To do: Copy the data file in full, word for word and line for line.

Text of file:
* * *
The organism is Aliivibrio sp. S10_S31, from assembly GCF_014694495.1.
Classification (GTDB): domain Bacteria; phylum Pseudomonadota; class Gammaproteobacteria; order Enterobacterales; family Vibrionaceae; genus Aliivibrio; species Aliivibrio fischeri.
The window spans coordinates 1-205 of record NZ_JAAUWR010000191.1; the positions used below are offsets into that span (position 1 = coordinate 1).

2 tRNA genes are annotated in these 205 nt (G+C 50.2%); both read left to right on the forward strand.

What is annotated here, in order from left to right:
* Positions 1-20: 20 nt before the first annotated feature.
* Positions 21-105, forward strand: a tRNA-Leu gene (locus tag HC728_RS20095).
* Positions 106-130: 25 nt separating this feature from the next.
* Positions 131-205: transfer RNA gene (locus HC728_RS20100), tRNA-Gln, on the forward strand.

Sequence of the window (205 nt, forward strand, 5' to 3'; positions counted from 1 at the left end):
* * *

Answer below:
The organism is Aliivibrio sp. S10_S31, from assembly GCF_014694495.1.
Classification (GTDB): domain Bacteria; phylum Pseudomonadota; class Gammaproteobacteria; order Enterobacterales; family Vibrionaceae; genus Aliivibrio; species Aliivibrio fischeri.
The window spans coordinates 1-205 of record NZ_JAAUWR010000191.1; the positions used below are offsets into that span (position 1 = coordinate 1).

2 tRNA genes are annotated in these 205 nt (G+C 50.2%); both read left to right on the forward strand.

What is annotated here, in order from left to right:
* Positions 1-20: 20 nt before the first annotated feature.
* Positions 21-105, forward strand: a tRNA-Leu gene (locus tag HC728_RS20095).
* Positions 106-130: 25 nt separating this feature from the next.
* Positions 131-205: transfer RNA gene (locus HC728_RS20100), tRNA-Gln, on the forward strand.

Sequence of the window (205 nt, forward strand, 5' to 3'; positions counted from 1 at the left end):